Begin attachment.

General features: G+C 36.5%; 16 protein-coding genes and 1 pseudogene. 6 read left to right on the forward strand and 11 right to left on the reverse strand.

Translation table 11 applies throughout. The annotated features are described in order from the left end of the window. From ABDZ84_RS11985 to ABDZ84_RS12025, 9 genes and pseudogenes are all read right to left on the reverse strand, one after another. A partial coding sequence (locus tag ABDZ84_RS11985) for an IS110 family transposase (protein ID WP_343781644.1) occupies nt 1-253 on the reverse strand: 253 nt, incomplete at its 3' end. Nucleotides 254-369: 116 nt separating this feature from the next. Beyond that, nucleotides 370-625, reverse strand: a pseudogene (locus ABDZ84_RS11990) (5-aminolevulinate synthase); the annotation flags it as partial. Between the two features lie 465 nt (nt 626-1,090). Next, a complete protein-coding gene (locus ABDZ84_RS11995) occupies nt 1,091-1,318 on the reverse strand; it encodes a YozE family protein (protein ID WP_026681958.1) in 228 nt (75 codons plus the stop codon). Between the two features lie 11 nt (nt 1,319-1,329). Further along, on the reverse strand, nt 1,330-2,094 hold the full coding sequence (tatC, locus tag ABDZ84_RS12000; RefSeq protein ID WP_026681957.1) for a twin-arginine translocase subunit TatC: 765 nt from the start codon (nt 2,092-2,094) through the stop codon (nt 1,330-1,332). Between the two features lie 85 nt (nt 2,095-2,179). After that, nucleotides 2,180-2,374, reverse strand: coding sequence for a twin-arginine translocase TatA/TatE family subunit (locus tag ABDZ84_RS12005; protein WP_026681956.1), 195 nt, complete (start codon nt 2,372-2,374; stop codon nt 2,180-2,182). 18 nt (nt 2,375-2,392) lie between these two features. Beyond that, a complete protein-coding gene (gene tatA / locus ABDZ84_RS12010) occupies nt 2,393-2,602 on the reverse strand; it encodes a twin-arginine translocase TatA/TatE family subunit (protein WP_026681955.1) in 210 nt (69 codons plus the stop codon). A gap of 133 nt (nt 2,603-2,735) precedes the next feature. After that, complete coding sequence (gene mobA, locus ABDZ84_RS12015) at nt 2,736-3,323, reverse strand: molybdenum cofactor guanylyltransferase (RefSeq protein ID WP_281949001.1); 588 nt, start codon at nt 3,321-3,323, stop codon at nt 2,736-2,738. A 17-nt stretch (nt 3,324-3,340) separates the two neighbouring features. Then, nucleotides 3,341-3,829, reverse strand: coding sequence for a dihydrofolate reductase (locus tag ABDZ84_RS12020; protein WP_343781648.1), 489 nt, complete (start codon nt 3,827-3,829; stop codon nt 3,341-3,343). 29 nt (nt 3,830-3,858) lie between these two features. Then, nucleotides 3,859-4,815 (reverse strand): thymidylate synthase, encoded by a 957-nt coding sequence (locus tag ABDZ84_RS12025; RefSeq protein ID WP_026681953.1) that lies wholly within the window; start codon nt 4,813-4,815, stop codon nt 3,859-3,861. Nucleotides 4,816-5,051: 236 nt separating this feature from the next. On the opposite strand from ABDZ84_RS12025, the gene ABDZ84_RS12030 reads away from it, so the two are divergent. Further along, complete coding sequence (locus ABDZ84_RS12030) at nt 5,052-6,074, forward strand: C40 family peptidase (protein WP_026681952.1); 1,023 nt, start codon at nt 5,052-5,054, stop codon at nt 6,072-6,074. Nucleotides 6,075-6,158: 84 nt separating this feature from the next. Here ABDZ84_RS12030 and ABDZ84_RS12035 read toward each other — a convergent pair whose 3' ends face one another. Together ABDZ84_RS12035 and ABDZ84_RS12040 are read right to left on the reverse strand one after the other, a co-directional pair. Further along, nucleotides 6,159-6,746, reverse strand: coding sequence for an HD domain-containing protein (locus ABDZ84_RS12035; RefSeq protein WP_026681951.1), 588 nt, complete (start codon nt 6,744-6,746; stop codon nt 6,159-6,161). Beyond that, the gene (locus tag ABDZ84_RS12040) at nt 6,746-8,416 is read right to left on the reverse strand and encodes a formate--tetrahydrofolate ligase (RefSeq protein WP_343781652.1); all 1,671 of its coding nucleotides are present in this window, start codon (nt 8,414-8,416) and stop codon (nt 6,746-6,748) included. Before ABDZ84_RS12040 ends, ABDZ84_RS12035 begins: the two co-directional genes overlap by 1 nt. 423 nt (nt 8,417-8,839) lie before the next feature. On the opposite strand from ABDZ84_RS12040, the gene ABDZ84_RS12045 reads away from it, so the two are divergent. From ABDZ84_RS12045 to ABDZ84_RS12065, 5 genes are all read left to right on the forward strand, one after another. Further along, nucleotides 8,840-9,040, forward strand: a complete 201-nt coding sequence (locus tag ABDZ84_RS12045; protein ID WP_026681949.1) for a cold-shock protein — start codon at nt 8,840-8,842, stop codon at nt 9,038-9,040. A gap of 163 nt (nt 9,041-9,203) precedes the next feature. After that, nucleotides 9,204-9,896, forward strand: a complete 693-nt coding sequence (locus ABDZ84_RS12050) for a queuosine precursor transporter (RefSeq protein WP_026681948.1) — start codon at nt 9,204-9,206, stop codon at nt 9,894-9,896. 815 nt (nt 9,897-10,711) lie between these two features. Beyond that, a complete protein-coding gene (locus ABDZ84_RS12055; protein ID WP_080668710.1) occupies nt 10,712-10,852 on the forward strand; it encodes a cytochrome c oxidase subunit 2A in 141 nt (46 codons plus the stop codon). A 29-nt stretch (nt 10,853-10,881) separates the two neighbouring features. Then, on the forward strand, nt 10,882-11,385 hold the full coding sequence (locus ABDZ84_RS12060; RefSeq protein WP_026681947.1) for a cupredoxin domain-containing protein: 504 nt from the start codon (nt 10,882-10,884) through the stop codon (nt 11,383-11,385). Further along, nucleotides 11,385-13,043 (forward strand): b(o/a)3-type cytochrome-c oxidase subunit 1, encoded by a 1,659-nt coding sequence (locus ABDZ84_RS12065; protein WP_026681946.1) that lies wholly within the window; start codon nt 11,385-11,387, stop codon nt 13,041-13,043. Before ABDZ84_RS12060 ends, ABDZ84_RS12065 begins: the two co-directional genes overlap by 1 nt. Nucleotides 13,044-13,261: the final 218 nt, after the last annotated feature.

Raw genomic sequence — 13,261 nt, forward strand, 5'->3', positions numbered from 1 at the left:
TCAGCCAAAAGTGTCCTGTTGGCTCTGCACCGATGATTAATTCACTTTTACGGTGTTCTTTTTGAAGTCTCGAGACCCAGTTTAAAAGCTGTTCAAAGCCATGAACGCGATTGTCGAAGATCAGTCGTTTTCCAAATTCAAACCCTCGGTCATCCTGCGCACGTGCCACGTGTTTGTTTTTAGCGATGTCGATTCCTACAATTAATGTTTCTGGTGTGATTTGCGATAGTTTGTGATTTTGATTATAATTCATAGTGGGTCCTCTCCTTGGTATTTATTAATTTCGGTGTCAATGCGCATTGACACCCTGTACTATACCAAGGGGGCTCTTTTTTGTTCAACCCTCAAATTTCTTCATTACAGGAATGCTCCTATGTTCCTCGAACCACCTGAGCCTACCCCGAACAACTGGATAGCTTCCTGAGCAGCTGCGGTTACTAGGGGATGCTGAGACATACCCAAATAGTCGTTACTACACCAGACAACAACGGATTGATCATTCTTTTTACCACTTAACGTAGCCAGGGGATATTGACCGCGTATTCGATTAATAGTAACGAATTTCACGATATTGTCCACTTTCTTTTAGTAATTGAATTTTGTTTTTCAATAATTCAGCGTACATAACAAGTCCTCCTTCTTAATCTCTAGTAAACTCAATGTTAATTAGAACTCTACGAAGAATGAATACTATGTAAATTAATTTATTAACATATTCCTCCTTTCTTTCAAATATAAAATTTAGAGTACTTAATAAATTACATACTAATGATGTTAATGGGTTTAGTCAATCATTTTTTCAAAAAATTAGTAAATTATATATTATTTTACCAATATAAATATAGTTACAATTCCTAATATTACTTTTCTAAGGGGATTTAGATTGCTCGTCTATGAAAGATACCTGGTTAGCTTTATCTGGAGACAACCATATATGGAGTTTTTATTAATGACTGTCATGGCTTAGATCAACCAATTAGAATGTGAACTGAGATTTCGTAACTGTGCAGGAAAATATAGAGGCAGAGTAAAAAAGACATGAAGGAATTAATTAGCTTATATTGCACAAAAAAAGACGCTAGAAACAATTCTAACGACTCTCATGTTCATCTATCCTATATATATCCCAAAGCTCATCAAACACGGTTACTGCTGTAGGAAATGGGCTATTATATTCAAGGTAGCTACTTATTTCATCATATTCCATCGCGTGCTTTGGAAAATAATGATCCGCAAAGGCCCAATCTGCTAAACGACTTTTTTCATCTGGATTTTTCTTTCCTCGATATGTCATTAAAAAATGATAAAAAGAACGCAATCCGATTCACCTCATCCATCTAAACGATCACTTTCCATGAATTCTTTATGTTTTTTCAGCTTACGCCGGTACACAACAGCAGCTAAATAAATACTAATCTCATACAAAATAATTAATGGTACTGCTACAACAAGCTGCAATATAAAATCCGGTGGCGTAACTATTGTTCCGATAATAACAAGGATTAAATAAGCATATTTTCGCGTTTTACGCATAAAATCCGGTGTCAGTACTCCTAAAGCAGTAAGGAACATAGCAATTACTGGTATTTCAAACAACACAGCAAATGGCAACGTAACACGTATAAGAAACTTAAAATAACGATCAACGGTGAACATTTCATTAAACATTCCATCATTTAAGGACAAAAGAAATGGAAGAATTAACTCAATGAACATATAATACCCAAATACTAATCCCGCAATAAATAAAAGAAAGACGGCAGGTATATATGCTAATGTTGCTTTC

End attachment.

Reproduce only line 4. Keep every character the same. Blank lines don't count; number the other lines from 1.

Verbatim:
TCAGCCAAAAGTGTCCTGTTGGCTCTGCACCGATGATTAATTCACTTTTACGGTGTTCTTTTTGAAGTCTCGAGACCCAGTTTAAAAGCTGTTCAAAGCCATGAACGCGATTGTCGAAGATCAGTCGTTTTCCAAATTCAAACCCTCGGTCATCCTGCGCACGTGCCACGTGTTTGTTTTTAGCGATGTCGATTCCTACAATTAATGTTTCTGGTGTGATTTGCGATAGTTTGTGATTTTGATTATAATTCATAGTGGGTCCTCTCCTTGGTATTTATTAATTTCGGTGTCAATGCGCATTGACACCCTGTACTATACCAAGGGGGCTCTTTTTTGTTCAACCCTCAAATTTCTTCATTACAGGAATGCTCCTATGTTCCTCGAACCACCTGAGCCTACCCCGAACAACTGGATAGCTTCCTGAGCAGCTGCGGTTACTAGGGGATGCTGAGACATACCCAAATAGTCGTTACTACACCAGACAACAACGGATTGATCATTCTTTTTACCACTTAACGTAGCCAGGGGATATTGACCGCGTATTCGATTAATAGTAACGAATTTCACGATATTGTCCACTTTCTTTTAGTAATTGAATTTTGTTTTTCAATAATTCAGCGTACATAACAAGTCCTCCTTCTTAATCTCTAGTAAACTCAATGTTAATTAGAACTCTACGAAGAATGAATACTATGTAAATTAATTTATTAACATATTCCTCCTTTCTTTCAAATATAAAATTTAGAGTACTTAATAAATTACATACTAATGATGTTAATGGGTTTAGTCAATCATTTTTTCAAAAAATTAGTAAATTATATATTATTTTACCAATATAAATATAGTTACAATTCCTAATATTACTTTTCTAAGGGGATTTAGATTGCTCGTCTATGAAAGATACCTGGTTAGCTTTATCTGGAGACAACCATATATGGAGTTTTTATTAATGACTGTCATGGCTTAGATCAACCAATTAGAATGTGAACTGAGATTTCGTAACTGTGCAGGAAAATATAGAGGCAGAGTAAAAAAGACATGAAGGAATTAATTAGCTTATATTGCACAAAAAAAGACGCTAGAAACAATTCTAACGACTCTCATGTTCATCTATCCTATATATATCCCAAAGCTCATCAAACACGGTTACTGCTGTAGGAAATGGGCTATTATATTCAAGGTAGCTACTTATTTCATCATATTCCATCGCGTGCTTTGGAAAATAATGATCCGCAAAGGCCCAATCTGCTAAACGACTTTTTTCATCTGGATTTTTCTTTCCTCGATATGTCATTAAAAAATGATAAAAAGAACGCAATCCGATTCACCTCATCCATCTAAACGATCACTTTCCATGAATTCTTTATGTTTTTTCAGCTTACGCCGGTACACAACAGCAGCTAAATAAATACTAATCTCATACAAAATAATTAATGGTACTGCTACAACAAGCTGCAATATAAAATCCGGTGGCGTAACTATTGTTCCGATAATAACAAGGATTAAATAAGCATATTTTCGCGTTTTACGCATAAAATCCGGTGTCAGTACTCCTAAAGCAGTAAGGAACATAGCAATTACTGGTATTTCAAACAACACAGCAAATGGCAACGTAACACGTATAAGAAACTTAAAATAACGATCAACGGTGAACATTTCATTAAACATTCCATCATTTAAGGACAAAAGAAATGGAAGAATTAACTCAATGAACATATAATACCCAAATACTAATCCCGCAATAAATAAAAGAAAGACGGCAGGTATATATGCTAATGTTGCTTTC